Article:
It is a sight to shock an engineer from a high-volume engine plant: a total of 16 engine builders individually assembling 6.75-L V8 engines, each taking 26 man-hours to do so.
But that is the scene at Bentley’s Crewe (England) engine shop, where the powertrains for the automaker’s new Mulsanne sedan are being built. First deliveries of the car will be in late summer.
Its new lightweight crankshaft, held in place by five bearers, is lowered into the crankcase by hand. Also installed by hand are the lightweight pistons and the spherical end-caps of the pushrod assemblies.
Weight savings, compared to the previous engine, include 13.5 kg (30 lb) in the crank assembly. The pistons are 140 g (4.94 oz) lighter, and the con-rods are 80 g (2.8 oz) lighter. Engine balancing uses weights of less than 1 g (0.04 oz). The engine weighs 320 kg (705 lb) fully dressed.
In all, the engine’s 700 parts (300 of them new or significantly re-engineered for the Mulsanne) receive similar attention, and when it is all complete and shining, the assembler’s name is attached via a small but very significant plate.
“We never release an engine to our colleagues in the main build hall until we are literally prepared to put our name on it,” said Phil Cooper, Bentley’s Senior Production Manager, Engine Build Workshop.
The basic configuration of the engine was introduced in 1959 on the Bentley S2 Continental, when it generated 149 kW (200 hp) at 4000 rpm. But this definitely does not mean that the V8 is now some archaic piece of machinery. Over the following decades, it has been improved, enhanced, and made ever more efficient to power the Turbo R, original Mulsanne, Brooklands, Azure, and Arnage models.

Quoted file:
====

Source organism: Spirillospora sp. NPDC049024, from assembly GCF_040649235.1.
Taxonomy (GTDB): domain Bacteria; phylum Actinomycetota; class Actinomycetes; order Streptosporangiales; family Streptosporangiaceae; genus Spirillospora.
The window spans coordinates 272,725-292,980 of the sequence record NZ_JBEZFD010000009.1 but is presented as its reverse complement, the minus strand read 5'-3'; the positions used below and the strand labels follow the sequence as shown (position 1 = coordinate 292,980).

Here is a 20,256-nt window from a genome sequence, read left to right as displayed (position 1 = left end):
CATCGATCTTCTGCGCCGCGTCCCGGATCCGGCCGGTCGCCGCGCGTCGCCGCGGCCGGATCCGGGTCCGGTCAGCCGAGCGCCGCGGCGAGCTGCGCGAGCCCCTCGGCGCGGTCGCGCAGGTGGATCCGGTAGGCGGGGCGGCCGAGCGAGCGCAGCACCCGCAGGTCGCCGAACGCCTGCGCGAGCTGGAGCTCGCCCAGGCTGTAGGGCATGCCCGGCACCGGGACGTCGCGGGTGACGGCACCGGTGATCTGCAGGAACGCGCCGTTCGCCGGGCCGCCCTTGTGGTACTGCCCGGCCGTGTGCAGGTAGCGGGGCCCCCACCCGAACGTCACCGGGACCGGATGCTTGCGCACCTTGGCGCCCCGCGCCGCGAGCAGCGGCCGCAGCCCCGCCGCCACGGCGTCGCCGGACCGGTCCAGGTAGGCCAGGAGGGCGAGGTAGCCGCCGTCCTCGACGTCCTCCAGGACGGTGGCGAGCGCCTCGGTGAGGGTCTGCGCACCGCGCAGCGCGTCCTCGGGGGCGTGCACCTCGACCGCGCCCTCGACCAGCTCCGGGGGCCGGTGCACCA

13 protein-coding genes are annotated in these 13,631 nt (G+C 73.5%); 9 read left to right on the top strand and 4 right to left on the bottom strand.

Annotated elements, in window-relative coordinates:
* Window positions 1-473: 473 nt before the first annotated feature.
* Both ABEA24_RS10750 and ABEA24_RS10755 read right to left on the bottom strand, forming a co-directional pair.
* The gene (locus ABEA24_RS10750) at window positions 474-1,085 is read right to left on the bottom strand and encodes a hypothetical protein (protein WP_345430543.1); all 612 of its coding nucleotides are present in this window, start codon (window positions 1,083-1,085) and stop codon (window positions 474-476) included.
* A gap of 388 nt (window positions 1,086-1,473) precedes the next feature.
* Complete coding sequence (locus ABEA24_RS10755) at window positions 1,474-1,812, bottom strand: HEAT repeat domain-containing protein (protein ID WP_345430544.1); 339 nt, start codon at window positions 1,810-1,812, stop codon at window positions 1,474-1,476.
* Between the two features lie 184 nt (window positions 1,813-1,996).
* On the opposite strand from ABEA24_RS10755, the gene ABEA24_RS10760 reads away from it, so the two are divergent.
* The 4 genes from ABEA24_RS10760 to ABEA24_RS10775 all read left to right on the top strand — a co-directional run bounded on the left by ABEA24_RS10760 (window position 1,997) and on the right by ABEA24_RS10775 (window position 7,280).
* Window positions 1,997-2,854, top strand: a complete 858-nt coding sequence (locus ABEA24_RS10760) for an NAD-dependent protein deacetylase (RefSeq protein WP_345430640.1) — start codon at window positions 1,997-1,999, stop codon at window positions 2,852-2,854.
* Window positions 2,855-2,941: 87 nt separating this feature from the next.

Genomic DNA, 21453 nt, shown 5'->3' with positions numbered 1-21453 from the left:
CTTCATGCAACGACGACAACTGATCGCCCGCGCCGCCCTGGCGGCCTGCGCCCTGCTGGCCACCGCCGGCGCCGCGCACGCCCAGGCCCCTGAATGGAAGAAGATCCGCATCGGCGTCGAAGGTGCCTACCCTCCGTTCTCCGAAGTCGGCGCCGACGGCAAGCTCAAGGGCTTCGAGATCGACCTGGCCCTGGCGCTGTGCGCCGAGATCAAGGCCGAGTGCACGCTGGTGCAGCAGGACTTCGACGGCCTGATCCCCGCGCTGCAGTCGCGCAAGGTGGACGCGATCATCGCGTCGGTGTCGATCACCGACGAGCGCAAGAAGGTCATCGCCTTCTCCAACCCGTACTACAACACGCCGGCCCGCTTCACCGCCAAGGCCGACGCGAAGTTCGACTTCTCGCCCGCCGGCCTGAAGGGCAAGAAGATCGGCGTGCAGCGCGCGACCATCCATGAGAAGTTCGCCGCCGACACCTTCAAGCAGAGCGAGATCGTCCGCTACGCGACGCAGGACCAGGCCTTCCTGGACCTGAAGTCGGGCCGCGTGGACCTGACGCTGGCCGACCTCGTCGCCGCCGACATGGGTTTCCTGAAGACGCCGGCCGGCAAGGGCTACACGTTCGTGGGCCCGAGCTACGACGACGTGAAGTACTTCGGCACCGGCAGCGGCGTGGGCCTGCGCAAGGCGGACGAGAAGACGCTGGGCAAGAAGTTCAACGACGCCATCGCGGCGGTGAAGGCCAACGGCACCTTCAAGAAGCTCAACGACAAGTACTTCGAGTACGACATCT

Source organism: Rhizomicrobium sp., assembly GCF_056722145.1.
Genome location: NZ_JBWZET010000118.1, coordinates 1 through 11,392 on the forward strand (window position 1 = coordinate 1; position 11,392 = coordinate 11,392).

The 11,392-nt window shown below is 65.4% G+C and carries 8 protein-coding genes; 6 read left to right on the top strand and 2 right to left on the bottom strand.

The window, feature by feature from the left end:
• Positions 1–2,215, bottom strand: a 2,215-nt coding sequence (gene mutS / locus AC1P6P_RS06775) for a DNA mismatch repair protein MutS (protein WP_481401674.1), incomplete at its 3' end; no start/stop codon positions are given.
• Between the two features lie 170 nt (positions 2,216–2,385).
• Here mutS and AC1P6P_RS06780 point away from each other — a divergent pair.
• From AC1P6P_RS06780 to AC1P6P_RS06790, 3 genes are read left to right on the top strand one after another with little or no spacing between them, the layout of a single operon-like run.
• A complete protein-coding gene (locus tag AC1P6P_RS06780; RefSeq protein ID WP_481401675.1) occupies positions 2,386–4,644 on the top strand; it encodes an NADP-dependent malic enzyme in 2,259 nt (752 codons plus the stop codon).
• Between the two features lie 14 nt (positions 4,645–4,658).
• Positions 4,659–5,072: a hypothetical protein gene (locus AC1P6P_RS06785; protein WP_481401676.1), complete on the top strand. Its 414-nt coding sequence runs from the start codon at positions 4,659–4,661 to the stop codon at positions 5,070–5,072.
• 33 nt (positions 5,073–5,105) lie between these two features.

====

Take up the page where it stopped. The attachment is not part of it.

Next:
Now, having been “completely re-engineered,” according to a company statement, it provides 1050 N·m (774 lb·ft) from 1750 rpm with a power output of 377 kW (506 hp) at 4200 rpm, figures achieved with the support of twin Mitsubishi turbochargers.
Bentley has a stated aim of drastically reducing the fuel consumption and CO² emissions of its models through the application of advanced technology. For the big V8, this includes cam phasing and variable-displacement systems, which are responsible for improving both by about 15%.
The variable-displacement application sees closure of the valves of four cylinders to achieve optimum potential fuel consumption during cruise.
A balancing machine is used to check that all spinning components, as Bentley phrases it, are tested and, when necessary, rebalanced using very small washers. One quality requirement is to achieve virtually zero vibration at engine idle.
Every Mulsanne engine undergoes an 80-min hot test cycle including idle to maximum revs, with the engine subjected to simulated real-world driving loads.
The big V8 drives through a ZF eight-speed automatic transmission developed specifically for the Mulsanne. It is the first time Bentley has used an eight-speeder.
Performance figures for the Mulsanne include a 0-100 km/h (0 to 62 mph) time of 5.3 s.